New electricity meters will come with a real-time display showing energy use from 2008 and there will be a short term offer of free displays from energy suppliers for households to 2010 and the government says it expects everyone to have a smart meter within 10 years.
  • I wonder how the 'roll-out' will happen. Who will be 'offered' the free meter? A two-year period to 'buy into' the scheme? To be followed by another 8 years of those paying for the device.
Don't ever forget this 2 year period of free installations (2008-2010)
  • BUT: this only says the usage will be shown from 2008 and that there will be a short term offer of free displays. It doesn't state there will be a 2 year period of free installation, only a 2 year real-time display showing energy use. Consider how many car speedometers 'display' to a speed of well over the potential of the car.
  • 'Accepting' such a meter for free is, of course, a very crude bribe. 'Acceptance', presumably, like in the wheely-bin culture. An offer you can't refuse (no pun). A forced solution and without any real consultation. Another fait accompli scenario. The ducking stool philosophy: if you drown you're innocent and if you live you're guilty. Such plug-in power meters are already available at around £25 or so and have comprehensive functionality. But it is more cynical to rub the user's face in the mess he's creating while making shedloads of money in the process.
£20m for public procurement of low carbon vehicles and an extra £235m for green transport research.
  • £20m is just the first drop of funding (taxpayer = public procurement) as the flood gates start to open for low carbon (?) vehicles. To be followed by over 10 times as much for 'research' into green transport and so creating another new problem that will need a solution.
He said he had changed his mind on nuclear power, saying "I used to be sceptical" but had been persuaded by the need to cut carbon emissions as "nuclear is low carbon". It was also needed as Britain was running out of oil and gas, he said.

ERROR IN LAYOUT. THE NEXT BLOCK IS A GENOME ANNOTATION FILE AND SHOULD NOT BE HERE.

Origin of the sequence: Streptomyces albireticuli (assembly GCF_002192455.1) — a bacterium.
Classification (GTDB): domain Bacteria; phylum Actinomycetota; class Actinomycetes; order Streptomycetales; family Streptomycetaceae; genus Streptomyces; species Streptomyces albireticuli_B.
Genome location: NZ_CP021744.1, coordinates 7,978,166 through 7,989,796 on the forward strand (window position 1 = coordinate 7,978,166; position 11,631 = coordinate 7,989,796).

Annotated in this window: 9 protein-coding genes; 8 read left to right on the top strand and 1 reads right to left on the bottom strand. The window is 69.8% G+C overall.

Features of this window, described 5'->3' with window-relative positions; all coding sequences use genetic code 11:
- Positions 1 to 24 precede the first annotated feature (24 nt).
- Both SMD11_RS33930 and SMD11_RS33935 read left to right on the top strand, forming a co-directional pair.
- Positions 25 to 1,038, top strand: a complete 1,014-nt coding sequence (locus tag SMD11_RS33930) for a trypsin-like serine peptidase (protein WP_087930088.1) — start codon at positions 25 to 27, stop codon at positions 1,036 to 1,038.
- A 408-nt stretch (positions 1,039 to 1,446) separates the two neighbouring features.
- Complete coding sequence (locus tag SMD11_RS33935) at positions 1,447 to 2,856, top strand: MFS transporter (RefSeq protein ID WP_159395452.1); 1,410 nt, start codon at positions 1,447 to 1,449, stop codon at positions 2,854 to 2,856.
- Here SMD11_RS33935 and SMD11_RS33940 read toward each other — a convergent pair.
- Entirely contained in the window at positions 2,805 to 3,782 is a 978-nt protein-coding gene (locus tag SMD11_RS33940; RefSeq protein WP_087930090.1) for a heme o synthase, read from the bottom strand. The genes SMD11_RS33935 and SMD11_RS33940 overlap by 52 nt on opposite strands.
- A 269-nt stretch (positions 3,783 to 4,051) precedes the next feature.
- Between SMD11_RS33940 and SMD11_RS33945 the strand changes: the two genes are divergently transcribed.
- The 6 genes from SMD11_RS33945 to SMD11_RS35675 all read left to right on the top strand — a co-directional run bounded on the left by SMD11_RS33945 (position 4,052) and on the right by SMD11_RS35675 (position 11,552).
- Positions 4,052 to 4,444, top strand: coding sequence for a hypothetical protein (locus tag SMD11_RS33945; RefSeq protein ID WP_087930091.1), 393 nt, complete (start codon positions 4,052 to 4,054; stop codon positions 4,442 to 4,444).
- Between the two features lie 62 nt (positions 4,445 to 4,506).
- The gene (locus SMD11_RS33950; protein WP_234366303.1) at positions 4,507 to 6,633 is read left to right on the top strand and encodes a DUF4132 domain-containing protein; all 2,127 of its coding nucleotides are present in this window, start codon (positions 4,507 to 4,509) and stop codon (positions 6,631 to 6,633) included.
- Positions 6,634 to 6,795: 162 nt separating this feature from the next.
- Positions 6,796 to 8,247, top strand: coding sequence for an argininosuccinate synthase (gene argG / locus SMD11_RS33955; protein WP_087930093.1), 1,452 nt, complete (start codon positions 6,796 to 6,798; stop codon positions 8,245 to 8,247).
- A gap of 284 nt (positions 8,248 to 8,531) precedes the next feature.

• The lobbyists have been very active using their "persuasion" skills. Not that they would need to do much. Someone inarticulate and brain-dead would probably be as effective. Almost like the party faithful at the conferences: converting the converted.
He said he was reluctant to say "let's abandon nuclear" because Carbon Capture and Storage "may never work" or be available.
  • Reluctant? Wouldn't release the cash cow! Carbon Capture and Storage: new terminology to learn and get used to. It'll be heard enough in the very, very near future.
He said tidal power was "in its infancy" but the government wanted to encourage its development.
  • Government is not interested. Anything showing common sense, but not yielding money is a non-starter.
He said there had not been enough research done on the benefits of reducing carbon emissions using tidal power, with all the emphasis placed on the negative impact on the immediate environment on the River Severn and other areas where wave power could be harnessed.
  • Focus on the negative message and certainly not, not, not on the sensible long-term approach. Don't want to know. Not interested.
He said "there is a lot coal still available to me mined" in the UK but he could not force energy suppliers to buy it instead of imported coal.
  • All the talking up of CO2 emissions and then suggest the source of coal. Sulfur dioxide as a problem too. Perhaps they'd like to overlook Thatcher's contribution to the problem. The decimation of the coal-mining industry. It goes nowhere as it just costs money and never makes any. The one that helped to created the capitalist-communist? Red-herring.
He said he wanted to "encourage" the extraction of UK coal where it was economically and environmentally viable.
A non-starter. A dazzlingly-bright, red-herring.
Smart meters